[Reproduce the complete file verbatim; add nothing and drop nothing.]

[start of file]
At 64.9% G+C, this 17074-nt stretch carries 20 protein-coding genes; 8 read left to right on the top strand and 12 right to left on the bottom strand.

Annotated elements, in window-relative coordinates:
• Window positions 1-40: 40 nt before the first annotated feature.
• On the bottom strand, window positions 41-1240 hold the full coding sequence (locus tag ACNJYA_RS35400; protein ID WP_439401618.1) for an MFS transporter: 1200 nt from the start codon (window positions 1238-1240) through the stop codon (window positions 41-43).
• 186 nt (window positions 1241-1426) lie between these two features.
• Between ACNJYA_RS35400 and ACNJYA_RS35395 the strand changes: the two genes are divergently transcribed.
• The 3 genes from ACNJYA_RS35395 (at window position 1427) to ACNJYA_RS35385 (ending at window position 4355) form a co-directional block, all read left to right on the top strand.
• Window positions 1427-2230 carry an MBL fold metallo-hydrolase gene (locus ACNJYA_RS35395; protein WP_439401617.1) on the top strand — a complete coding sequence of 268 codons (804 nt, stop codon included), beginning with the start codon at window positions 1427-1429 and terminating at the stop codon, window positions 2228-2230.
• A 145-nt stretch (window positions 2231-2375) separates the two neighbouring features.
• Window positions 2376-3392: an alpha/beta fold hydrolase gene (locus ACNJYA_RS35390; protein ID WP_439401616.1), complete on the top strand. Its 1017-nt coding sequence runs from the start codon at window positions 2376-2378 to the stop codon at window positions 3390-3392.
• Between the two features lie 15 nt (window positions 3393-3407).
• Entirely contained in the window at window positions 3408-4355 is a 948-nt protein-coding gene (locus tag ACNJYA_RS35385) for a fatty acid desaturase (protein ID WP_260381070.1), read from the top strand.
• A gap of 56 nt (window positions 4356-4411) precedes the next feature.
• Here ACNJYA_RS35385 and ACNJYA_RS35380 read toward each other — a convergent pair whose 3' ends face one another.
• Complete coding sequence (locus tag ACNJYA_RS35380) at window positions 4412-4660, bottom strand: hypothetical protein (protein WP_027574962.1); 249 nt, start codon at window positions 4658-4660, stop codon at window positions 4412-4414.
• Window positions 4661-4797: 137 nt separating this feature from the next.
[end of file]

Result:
At 64.9% G+C, this 17074-nt stretch carries 20 protein-coding genes; 8 read left to right on the top strand and 12 right to left on the bottom strand.

Annotated elements, in window-relative coordinates:
• Window positions 1-40: 40 nt before the first annotated feature.
• On the bottom strand, window positions 41-1240 hold the full coding sequence (locus tag ACNJYA_RS35400; protein ID WP_439401618.1) for an MFS transporter: 1200 nt from the start codon (window positions 1238-1240) through the stop codon (window positions 41-43).
• 186 nt (window positions 1241-1426) lie between these two features.
• Between ACNJYA_RS35400 and ACNJYA_RS35395 the strand changes: the two genes are divergently transcribed.
• The 3 genes from ACNJYA_RS35395 (at window position 1427) to ACNJYA_RS35385 (ending at window position 4355) form a co-directional block, all read left to right on the top strand.
• Window positions 1427-2230 carry an MBL fold metallo-hydrolase gene (locus ACNJYA_RS35395; protein WP_439401617.1) on the top strand — a complete coding sequence of 268 codons (804 nt, stop codon included), beginning with the start codon at window positions 1427-1429 and terminating at the stop codon, window positions 2228-2230.
• A 145-nt stretch (window positions 2231-2375) separates the two neighbouring features.
• Window positions 2376-3392: an alpha/beta fold hydrolase gene (locus ACNJYA_RS35390; protein ID WP_439401616.1), complete on the top strand. Its 1017-nt coding sequence runs from the start codon at window positions 2376-2378 to the stop codon at window positions 3390-3392.
• Between the two features lie 15 nt (window positions 3393-3407).
• Entirely contained in the window at window positions 3408-4355 is a 948-nt protein-coding gene (locus tag ACNJYA_RS35385) for a fatty acid desaturase (protein ID WP_260381070.1), read from the top strand.
• A gap of 56 nt (window positions 4356-4411) precedes the next feature.
• Here ACNJYA_RS35385 and ACNJYA_RS35380 read toward each other — a convergent pair whose 3' ends face one another.
• Complete coding sequence (locus tag ACNJYA_RS35380) at window positions 4412-4660, bottom strand: hypothetical protein (protein WP_027574962.1); 249 nt, start codon at window positions 4658-4660, stop codon at window positions 4412-4414.
• Window positions 4661-4797: 137 nt separating this feature from the next.